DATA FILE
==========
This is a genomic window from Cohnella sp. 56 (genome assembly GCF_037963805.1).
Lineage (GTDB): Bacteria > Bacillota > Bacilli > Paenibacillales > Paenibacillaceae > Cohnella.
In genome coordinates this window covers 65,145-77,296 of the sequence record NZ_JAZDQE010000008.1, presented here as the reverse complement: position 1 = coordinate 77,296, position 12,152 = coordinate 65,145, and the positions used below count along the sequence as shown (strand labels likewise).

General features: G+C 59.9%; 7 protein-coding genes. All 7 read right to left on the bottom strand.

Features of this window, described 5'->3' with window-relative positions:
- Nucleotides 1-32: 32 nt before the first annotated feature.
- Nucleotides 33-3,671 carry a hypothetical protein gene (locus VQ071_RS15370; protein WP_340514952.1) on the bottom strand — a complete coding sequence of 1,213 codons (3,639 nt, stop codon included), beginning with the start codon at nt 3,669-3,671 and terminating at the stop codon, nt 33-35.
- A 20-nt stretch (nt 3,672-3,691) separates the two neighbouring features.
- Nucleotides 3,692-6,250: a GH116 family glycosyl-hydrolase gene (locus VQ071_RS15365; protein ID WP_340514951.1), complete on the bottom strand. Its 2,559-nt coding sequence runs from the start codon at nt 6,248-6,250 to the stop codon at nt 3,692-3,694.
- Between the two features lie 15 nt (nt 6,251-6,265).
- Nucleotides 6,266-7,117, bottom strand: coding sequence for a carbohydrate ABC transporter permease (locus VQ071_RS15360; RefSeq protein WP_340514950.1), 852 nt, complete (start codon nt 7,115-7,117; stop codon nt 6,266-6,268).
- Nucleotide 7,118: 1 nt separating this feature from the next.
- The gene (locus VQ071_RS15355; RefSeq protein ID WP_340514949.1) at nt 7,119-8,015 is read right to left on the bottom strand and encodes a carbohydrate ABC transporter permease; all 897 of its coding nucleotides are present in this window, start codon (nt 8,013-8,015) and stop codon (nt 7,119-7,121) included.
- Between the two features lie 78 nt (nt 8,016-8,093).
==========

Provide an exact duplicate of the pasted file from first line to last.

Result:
This is a genomic window from Cohnella sp. 56 (genome assembly GCF_037963805.1).
Lineage (GTDB): Bacteria > Bacillota > Bacilli > Paenibacillales > Paenibacillaceae > Cohnella.
In genome coordinates this window covers 65,145-77,296 of the sequence record NZ_JAZDQE010000008.1, presented here as the reverse complement: position 1 = coordinate 77,296, position 12,152 = coordinate 65,145, and the positions used below count along the sequence as shown (strand labels likewise).

General features: G+C 59.9%; 7 protein-coding genes. All 7 read right to left on the bottom strand.

Features of this window, described 5'->3' with window-relative positions:
- Nucleotides 1-32: 32 nt before the first annotated feature.
- Nucleotides 33-3,671 carry a hypothetical protein gene (locus VQ071_RS15370; protein WP_340514952.1) on the bottom strand — a complete coding sequence of 1,213 codons (3,639 nt, stop codon included), beginning with the start codon at nt 3,669-3,671 and terminating at the stop codon, nt 33-35.
- A 20-nt stretch (nt 3,672-3,691) separates the two neighbouring features.
- Nucleotides 3,692-6,250: a GH116 family glycosyl-hydrolase gene (locus VQ071_RS15365; protein ID WP_340514951.1), complete on the bottom strand. Its 2,559-nt coding sequence runs from the start codon at nt 6,248-6,250 to the stop codon at nt 3,692-3,694.
- Between the two features lie 15 nt (nt 6,251-6,265).
- Nucleotides 6,266-7,117, bottom strand: coding sequence for a carbohydrate ABC transporter permease (locus VQ071_RS15360; RefSeq protein WP_340514950.1), 852 nt, complete (start codon nt 7,115-7,117; stop codon nt 6,266-6,268).
- Nucleotide 7,118: 1 nt separating this feature from the next.
- The gene (locus VQ071_RS15355; RefSeq protein ID WP_340514949.1) at nt 7,119-8,015 is read right to left on the bottom strand and encodes a carbohydrate ABC transporter permease; all 897 of its coding nucleotides are present in this window, start codon (nt 8,013-8,015) and stop codon (nt 7,119-7,121) included.
- Between the two features lie 78 nt (nt 8,016-8,093).